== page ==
SINGAPORE – Nanyang Technological University, Singapore (NTU Singapore) and Royal Golden Eagle (RGE), a global resources-based manufacturing group, today launched the RGE-NTU Sustainable Textile Research Centre (RGE-NTU SusTex) to accelerate innovation in textile recycling and translate research outcomes into practical solutions that can be deployed in urban settings like Singapore.
Researchers in the S$6 million joint research centre will look into areas such as next-generation eco-friendly and sustainable textiles, and refabricating textile waste into fibre.
The aim is to study the chemistry of various textile materials and determine the optimal processes and techniques required to bring us closer to a circular textile economy. This is in line with Singapore’s Zero Waste vision, as well as the Singapore Green Plan 2030.
The research centre, located at NTU’s School of Materials Science and Engineering, was officially launched today by Ms Grace Fu, Singapore’s Minister for Sustainability and the Environment.
It comes at a time when an estimated 92 million tonnes of textile waste is created globally each year. Only 12 per cent of the material used for clothing ends up being recycled.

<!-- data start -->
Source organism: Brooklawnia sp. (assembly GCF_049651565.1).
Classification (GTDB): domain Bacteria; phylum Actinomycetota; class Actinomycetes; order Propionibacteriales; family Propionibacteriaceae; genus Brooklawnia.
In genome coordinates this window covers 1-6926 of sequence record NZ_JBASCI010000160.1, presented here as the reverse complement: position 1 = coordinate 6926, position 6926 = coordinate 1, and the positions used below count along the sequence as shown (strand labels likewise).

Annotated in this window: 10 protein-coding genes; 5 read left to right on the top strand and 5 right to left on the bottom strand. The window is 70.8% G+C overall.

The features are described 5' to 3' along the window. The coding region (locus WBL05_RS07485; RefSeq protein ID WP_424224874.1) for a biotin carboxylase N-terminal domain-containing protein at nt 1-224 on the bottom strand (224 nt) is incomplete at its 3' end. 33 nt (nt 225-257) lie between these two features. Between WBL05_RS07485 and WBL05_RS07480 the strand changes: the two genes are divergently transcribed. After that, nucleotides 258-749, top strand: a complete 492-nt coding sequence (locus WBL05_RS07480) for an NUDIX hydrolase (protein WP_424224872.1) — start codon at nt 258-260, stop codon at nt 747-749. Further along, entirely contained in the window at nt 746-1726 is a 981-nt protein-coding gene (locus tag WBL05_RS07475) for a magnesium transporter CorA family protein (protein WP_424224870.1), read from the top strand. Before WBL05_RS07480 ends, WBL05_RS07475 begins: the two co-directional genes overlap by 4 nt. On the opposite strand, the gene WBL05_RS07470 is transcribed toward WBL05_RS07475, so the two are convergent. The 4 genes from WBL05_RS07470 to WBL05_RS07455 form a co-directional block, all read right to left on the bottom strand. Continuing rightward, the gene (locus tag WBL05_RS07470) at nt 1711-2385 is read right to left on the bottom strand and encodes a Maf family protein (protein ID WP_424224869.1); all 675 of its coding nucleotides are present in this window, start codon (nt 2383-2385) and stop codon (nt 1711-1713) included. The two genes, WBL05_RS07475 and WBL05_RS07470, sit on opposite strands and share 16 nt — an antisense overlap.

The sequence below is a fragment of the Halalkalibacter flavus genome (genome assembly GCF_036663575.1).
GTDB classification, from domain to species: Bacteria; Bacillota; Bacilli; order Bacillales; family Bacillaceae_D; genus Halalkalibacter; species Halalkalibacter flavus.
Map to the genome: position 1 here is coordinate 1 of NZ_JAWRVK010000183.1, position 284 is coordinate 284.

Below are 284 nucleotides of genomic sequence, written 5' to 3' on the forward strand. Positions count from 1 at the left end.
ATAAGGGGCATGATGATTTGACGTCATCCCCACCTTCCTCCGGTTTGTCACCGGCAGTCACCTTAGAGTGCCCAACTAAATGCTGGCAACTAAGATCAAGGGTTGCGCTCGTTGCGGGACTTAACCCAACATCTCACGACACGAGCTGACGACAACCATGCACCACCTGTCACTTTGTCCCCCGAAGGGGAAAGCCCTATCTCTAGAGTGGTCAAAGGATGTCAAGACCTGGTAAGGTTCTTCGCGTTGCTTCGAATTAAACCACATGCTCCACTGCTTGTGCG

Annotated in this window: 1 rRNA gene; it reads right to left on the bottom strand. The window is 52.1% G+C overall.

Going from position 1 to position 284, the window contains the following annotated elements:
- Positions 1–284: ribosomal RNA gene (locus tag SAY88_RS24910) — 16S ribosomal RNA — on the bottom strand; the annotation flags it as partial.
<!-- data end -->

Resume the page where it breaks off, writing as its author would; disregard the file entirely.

The textile industry itself is responsible for 10 per cent of global greenhouse gas emissions – more than international flights and maritime shipping combined.
NTU President Professor Subra Suresh said: “The goal of the RGE-NTU Sustainable Textile Research Centre (RGE-NTU SusTex) is very much aligned with Singapore’s zero waste vision to build a sustainable, resource-efficient and climate-resilient nation. This partnership between NTU and RGE draws on RGE’s industry experience as a global resources-based manufacturing group and leverages NTU’s intellectual assets in materials and environmental chemistry.”
RGE Executive Director, Perry Lim, said: “We want to contribute where we can achieve the most impact. More countries are banning the import of waste including textile waste. However, current textile recycling technologies, which rely on a bleaching and separation process using heavy chemicals, cannot be implemented in urban settings such as Singapore. This is where RGE can help, drawing on our 20 years of experience in viscose fibre making, to provide S$6 million in funding to establish the research centre and fund its work; share our global R&D expertise as the world’s largest viscose producer; and to potentially scale up the viable innovations and solutions across our global operations. Backed by Singapore’s strong research ecosystem and leveraging NTU’s engineering capabilities, we aim to catalyse innovation and develop a first-of-its-kind urban-fit textile recycling solution.”